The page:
Swarm mode uses the manager/worker-model. A manager node distributes tasks across worker nodes, where the worker node executes the tasks assigned to it. When you deploy your application in Swarm mode, you create what is called a service, which defines the tasks to be run on the worker nodes. The manager assigns tasks to the workers in the form of a Docker container and the commands to run inside it. If a worker node goes down, the manager will redistribute and restart the task across the remaining nodes. Once a task is started on a worker node, it cannot be moved to other nodes. It either has to keep on running or fail, in place. A consequence of this is that when a task is restarted, a new container will be started with a clean sheet. Swarm mode also sports an internal load balancer, and when connecting to your exposed port, Docker will automatically distribute your requests across the cluster.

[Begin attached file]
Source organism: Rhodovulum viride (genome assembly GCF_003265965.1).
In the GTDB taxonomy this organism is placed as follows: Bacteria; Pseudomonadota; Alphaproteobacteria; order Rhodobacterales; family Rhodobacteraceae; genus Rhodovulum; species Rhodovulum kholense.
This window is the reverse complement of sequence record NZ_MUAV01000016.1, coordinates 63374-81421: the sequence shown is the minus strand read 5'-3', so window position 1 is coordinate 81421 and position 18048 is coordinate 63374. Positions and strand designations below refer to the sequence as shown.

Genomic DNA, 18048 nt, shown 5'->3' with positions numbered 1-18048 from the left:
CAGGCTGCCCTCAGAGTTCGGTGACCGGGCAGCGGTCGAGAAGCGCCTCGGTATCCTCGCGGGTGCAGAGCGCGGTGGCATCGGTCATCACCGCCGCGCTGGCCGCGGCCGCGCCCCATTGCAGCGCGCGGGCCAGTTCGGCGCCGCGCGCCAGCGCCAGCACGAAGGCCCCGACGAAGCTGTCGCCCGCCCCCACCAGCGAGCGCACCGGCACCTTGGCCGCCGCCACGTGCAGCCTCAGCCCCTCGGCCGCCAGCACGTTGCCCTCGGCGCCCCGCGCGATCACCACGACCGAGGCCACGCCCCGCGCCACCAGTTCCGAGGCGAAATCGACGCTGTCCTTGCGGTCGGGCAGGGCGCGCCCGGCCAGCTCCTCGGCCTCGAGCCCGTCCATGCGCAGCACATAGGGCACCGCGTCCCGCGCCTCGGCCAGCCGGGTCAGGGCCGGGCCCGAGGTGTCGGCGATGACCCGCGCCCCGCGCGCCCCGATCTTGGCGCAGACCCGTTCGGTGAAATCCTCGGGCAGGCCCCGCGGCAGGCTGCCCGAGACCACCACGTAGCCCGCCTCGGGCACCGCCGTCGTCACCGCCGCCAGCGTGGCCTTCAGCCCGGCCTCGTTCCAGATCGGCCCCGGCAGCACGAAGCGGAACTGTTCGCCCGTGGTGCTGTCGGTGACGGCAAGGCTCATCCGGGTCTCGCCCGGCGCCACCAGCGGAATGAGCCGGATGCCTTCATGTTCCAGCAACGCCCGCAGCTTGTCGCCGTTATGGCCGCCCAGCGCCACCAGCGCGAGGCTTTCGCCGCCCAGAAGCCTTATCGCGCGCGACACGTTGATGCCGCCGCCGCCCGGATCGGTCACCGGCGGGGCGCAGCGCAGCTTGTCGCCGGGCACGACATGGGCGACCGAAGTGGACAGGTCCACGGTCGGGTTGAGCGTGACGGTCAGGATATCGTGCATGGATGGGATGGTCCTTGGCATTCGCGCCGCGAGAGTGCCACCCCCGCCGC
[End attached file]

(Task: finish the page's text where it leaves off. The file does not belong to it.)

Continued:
Swarm Mode and MySQL Replication
We wanted to explore the possibilities of using Docker Swarm mode for setting up and running replicated MySQL instances. We started out by creating a Docker overlay network which our servers connected to. We then created two different Swarm mode services, one service for the MySQL master and another for the MySQL slaves. Following this, we could set up replication following the steps in the MySQL documentation. While pretty straightforward, this setup does have some issues. First and foremost, Swarm mode services create homogeneous instances, while each MySQL replication node needs a slightly customized setup. An example is that each slave instance needs a unique